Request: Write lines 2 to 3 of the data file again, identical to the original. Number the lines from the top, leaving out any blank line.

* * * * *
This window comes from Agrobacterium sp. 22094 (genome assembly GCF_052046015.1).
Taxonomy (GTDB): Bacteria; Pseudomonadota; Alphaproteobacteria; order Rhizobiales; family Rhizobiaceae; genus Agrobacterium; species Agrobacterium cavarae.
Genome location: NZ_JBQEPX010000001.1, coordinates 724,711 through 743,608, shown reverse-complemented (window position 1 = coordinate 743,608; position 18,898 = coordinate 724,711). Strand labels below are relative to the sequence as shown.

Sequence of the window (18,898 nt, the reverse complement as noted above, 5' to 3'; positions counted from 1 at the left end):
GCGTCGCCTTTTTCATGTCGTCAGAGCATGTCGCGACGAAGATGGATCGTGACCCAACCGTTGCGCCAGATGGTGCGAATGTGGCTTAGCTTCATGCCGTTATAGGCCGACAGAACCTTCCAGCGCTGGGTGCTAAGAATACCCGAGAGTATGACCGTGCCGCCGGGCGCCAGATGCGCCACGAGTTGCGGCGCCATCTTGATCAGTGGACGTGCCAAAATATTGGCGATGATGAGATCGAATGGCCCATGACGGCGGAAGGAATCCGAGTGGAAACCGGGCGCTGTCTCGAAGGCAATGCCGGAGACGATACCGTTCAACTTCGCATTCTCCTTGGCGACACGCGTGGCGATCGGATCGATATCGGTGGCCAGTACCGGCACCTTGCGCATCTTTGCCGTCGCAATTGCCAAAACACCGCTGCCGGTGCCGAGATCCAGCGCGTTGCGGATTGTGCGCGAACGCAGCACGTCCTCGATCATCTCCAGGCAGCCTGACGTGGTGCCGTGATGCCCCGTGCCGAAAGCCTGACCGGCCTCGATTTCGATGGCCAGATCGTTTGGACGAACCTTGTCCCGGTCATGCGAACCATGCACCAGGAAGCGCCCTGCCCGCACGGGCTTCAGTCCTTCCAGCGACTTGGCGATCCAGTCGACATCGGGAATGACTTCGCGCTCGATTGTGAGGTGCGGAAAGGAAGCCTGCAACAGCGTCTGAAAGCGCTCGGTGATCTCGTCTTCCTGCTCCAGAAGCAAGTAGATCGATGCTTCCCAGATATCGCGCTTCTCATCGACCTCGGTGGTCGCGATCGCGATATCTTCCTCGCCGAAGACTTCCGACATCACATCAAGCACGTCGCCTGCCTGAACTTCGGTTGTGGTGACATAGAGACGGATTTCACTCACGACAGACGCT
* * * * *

Taxonomy (GTDB): Bacteria; Pseudomonadota; Alphaproteobacteria; order Rhizobiales; family Rhizobiaceae; genus Agrobacterium; species Agrobacterium cavarae.
Genome location: NZ_JBQEPX010000001.1, coordinates 724,711 through 743,608, shown reverse-complemented (window position 1 = coordinate 743,608; position 18,898 = coordinate 724,711). Strand labels below are relative to the sequence as shown.